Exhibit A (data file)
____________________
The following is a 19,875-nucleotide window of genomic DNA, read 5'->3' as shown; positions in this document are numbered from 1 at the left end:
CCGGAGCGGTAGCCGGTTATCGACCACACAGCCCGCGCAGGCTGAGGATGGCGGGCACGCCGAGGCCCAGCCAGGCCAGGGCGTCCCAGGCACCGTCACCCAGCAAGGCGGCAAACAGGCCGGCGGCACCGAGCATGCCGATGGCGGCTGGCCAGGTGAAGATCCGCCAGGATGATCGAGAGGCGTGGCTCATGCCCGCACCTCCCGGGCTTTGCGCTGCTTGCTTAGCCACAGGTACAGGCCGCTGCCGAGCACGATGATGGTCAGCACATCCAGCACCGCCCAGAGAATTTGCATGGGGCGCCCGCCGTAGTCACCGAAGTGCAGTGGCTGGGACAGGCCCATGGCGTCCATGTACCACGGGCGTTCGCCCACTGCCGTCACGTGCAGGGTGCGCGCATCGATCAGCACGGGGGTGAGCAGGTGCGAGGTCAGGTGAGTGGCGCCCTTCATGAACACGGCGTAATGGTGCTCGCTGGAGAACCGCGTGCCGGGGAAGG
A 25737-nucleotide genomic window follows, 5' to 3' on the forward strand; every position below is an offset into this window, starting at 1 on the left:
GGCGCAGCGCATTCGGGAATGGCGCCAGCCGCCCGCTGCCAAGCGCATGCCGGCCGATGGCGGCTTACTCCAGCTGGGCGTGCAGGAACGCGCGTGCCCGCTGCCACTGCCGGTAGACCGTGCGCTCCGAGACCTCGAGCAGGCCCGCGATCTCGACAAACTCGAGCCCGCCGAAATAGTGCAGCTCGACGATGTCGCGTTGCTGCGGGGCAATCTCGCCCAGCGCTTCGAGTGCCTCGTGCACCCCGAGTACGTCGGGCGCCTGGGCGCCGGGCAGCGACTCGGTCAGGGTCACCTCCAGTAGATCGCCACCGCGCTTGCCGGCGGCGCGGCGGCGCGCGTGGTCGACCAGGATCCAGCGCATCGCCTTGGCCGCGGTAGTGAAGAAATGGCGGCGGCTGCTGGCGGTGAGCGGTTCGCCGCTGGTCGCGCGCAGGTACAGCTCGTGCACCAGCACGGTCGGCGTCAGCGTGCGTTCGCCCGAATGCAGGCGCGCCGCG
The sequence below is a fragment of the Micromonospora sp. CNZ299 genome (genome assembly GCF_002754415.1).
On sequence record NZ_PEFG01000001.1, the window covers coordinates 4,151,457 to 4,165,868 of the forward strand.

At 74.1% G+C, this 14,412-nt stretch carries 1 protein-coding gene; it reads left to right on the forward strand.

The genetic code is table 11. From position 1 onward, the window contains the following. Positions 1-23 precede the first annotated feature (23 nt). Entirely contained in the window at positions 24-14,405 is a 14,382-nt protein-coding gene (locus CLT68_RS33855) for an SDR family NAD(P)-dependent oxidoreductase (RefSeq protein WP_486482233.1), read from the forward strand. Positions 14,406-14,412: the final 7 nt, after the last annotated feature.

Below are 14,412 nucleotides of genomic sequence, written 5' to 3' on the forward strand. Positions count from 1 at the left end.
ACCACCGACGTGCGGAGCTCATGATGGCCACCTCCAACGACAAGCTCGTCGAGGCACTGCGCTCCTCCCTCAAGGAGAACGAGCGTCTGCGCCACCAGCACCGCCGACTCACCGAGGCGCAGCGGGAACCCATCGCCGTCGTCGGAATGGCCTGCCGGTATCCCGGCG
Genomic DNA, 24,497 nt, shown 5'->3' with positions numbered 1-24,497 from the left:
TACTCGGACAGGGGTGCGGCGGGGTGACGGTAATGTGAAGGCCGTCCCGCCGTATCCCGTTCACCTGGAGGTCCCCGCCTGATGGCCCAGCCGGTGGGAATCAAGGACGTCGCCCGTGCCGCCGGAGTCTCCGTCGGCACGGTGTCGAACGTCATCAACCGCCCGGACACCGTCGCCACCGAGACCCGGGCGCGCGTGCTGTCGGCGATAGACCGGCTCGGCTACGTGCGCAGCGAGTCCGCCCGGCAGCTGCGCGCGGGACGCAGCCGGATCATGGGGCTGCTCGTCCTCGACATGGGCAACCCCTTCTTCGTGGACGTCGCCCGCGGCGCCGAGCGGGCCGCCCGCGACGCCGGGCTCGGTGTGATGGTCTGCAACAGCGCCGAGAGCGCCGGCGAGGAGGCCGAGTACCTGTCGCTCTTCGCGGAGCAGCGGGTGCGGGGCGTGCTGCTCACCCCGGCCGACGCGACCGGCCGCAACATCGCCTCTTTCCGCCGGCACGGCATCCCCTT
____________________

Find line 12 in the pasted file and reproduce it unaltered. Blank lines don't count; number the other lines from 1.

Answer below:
TACTCGGACAGGGGTGCGGCGGGGTGACGGTAATGTGAAGGCCGTCCCGCCGTATCCCGTTCACCTGGAGGTCCCCGCCTGATGGCCCAGCCGGTGGGAATCAAGGACGTCGCCCGTGCCGCCGGAGTCTCCGTCGGCACGGTGTCGAACGTCATCAACCGCCCGGACACCGTCGCCACCGAGACCCGGGCGCGCGTGCTGTCGGCGATAGACCGGCTCGGCTACGTGCGCAGCGAGTCCGCCCGGCAGCTGCGCGCGGGACGCAGCCGGATCATGGGGCTGCTCGTCCTCGACATGGGCAACCCCTTCTTCGTGGACGTCGCCCGCGGCGCCGAGCGGGCCGCCCGCGACGCCGGGCTCGGTGTGATGGTCTGCAACAGCGCCGAGAGCGCCGGCGAGGAGGCCGAGTACCTGTCGCTCTTCGCGGAGCAGCGGGTGCGGGGCGTGCTGCTCACCCCGGCCGACGCGACCGGCCGCAACATCGCCTCTTTCCGCCGGCACGGCATCCCCTT